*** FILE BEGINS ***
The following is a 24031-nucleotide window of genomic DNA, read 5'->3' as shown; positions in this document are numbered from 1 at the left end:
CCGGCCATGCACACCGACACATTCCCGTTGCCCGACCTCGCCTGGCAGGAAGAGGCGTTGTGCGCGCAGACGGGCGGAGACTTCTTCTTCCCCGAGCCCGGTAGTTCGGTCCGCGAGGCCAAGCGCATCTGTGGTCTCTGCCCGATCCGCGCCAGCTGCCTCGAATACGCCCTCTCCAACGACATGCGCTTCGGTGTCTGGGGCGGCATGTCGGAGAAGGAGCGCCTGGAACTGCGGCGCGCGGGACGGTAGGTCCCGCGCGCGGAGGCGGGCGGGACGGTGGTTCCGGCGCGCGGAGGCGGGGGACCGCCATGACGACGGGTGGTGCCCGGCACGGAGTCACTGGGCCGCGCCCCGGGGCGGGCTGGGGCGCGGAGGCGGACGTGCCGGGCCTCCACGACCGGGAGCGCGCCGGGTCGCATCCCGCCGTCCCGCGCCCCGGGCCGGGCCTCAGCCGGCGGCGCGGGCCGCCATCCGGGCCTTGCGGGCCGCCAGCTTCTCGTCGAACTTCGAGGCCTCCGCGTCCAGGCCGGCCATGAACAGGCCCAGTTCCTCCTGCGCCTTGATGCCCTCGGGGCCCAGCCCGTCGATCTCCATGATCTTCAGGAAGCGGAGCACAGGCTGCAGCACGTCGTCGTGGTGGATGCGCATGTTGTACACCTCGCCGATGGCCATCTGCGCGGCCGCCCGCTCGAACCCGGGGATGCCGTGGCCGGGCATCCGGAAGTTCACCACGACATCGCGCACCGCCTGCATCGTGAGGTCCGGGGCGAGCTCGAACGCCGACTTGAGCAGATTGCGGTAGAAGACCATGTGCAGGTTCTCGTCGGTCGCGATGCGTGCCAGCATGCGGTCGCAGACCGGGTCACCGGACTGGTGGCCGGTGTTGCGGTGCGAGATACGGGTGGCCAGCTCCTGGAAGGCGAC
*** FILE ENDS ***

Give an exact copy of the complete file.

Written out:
The following is a 24031-nucleotide window of genomic DNA, read 5'->3' as shown; positions in this document are numbered from 1 at the left end:
CCGGCCATGCACACCGACACATTCCCGTTGCCCGACCTCGCCTGGCAGGAAGAGGCGTTGTGCGCGCAGACGGGCGGAGACTTCTTCTTCCCCGAGCCCGGTAGTTCGGTCCGCGAGGCCAAGCGCATCTGTGGTCTCTGCCCGATCCGCGCCAGCTGCCTCGAATACGCCCTCTCCAACGACATGCGCTTCGGTGTCTGGGGCGGCATGTCGGAGAAGGAGCGCCTGGAACTGCGGCGCGCGGGACGGTAGGTCCCGCGCGCGGAGGCGGGCGGGACGGTGGTTCCGGCGCGCGGAGGCGGGGGACCGCCATGACGACGGGTGGTGCCCGGCACGGAGTCACTGGGCCGCGCCCCGGGGCGGGCTGGGGCGCGGAGGCGGACGTGCCGGGCCTCCACGACCGGGAGCGCGCCGGGTCGCATCCCGCCGTCCCGCGCCCCGGGCCGGGCCTCAGCCGGCGGCGCGGGCCGCCATCCGGGCCTTGCGGGCCGCCAGCTTCTCGTCGAACTTCGAGGCCTCCGCGTCCAGGCCGGCCATGAACAGGCCCAGTTCCTCCTGCGCCTTGATGCCCTCGGGGCCCAGCCCGTCGATCTCCATGATCTTCAGGAAGCGGAGCACAGGCTGCAGCACGTCGTCGTGGTGGATGCGCATGTTGTACACCTCGCCGATGGCCATCTGCGCGGCCGCCCGCTCGAACCCGGGGATGCCGTGGCCGGGCATCCGGAAGTTCACCACGACATCGCGCACCGCCTGCATCGTGAGGTCCGGGGCGAGCTCGAACGCCGACTTGAGCAGATTGCGGTAGAAGACCATGTGCAGGTTCTCGTCGGTCGCGATGCGTGCCAGCATGCGGTCGCAGACCGGGTCACCGGACTGGTGGCCGGTGTTGCGGTGCGAGATACGGGTGGCCAGCTCCTGGAAGGCGAC